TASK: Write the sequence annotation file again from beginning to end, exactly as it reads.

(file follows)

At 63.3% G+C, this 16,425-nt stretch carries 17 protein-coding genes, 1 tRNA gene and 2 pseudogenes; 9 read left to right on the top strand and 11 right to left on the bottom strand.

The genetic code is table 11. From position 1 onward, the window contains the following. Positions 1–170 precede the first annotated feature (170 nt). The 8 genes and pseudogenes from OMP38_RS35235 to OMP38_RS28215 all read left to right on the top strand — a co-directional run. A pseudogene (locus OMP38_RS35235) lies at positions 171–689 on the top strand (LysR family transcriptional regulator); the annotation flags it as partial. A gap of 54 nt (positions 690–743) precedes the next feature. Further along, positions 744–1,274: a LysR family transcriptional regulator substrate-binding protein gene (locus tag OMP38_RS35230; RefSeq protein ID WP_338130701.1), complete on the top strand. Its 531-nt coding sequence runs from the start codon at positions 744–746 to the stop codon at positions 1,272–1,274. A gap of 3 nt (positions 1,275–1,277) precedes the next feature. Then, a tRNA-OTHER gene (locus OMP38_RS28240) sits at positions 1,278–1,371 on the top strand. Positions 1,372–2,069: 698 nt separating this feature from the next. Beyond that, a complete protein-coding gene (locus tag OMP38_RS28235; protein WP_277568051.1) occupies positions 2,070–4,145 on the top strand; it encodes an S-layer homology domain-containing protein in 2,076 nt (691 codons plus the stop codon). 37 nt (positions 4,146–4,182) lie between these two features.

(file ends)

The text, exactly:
At 63.3% G+C, this 16,425-nt stretch carries 17 protein-coding genes, 1 tRNA gene and 2 pseudogenes; 9 read left to right on the top strand and 11 right to left on the bottom strand.

The genetic code is table 11. From position 1 onward, the window contains the following. Positions 1–170 precede the first annotated feature (170 nt). The 8 genes and pseudogenes from OMP38_RS35235 to OMP38_RS28215 all read left to right on the top strand — a co-directional run. A pseudogene (locus OMP38_RS35235) lies at positions 171–689 on the top strand (LysR family transcriptional regulator); the annotation flags it as partial. A gap of 54 nt (positions 690–743) precedes the next feature. Further along, positions 744–1,274: a LysR family transcriptional regulator substrate-binding protein gene (locus tag OMP38_RS35230; RefSeq protein ID WP_338130701.1), complete on the top strand. Its 531-nt coding sequence runs from the start codon at positions 744–746 to the stop codon at positions 1,272–1,274. A gap of 3 nt (positions 1,275–1,277) precedes the next feature. Then, a tRNA-OTHER gene (locus OMP38_RS28240) sits at positions 1,278–1,371 on the top strand. Positions 1,372–2,069: 698 nt separating this feature from the next. Beyond that, a complete protein-coding gene (locus tag OMP38_RS28235; protein WP_277568051.1) occupies positions 2,070–4,145 on the top strand; it encodes an S-layer homology domain-containing protein in 2,076 nt (691 codons plus the stop codon). 37 nt (positions 4,146–4,182) lie between these two features.